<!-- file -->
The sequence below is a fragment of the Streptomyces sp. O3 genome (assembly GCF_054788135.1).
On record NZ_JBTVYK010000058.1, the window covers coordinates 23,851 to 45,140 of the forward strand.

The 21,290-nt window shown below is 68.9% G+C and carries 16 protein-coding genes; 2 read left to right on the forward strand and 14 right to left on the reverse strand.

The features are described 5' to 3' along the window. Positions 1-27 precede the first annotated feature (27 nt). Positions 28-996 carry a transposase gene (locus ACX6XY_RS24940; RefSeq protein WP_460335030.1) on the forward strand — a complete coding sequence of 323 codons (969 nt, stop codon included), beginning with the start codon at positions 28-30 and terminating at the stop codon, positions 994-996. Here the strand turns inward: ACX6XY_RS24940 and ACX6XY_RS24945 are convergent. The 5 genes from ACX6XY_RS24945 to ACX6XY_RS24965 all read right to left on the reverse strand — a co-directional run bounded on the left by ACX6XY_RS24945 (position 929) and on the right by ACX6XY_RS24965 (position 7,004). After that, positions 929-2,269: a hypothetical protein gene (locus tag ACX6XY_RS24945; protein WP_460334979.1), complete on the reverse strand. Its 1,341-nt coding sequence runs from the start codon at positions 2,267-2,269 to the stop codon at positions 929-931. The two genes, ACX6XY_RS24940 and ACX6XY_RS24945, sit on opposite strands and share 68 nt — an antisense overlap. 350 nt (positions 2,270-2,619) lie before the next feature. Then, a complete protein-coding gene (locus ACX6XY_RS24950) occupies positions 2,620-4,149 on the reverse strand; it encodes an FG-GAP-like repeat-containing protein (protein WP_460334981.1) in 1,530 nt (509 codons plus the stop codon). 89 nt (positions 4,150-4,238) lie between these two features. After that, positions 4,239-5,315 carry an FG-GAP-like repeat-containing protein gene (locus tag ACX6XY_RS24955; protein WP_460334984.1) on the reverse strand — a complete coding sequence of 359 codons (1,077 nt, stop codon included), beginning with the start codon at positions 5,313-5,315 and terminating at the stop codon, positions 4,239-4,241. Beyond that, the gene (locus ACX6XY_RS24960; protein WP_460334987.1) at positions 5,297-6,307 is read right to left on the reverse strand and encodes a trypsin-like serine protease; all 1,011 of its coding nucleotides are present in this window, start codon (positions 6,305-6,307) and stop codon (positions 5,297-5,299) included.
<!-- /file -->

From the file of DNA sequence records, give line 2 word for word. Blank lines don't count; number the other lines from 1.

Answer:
On record NZ_JBTVYK010000058.1, the window covers coordinates 23,851 to 45,140 of the forward strand.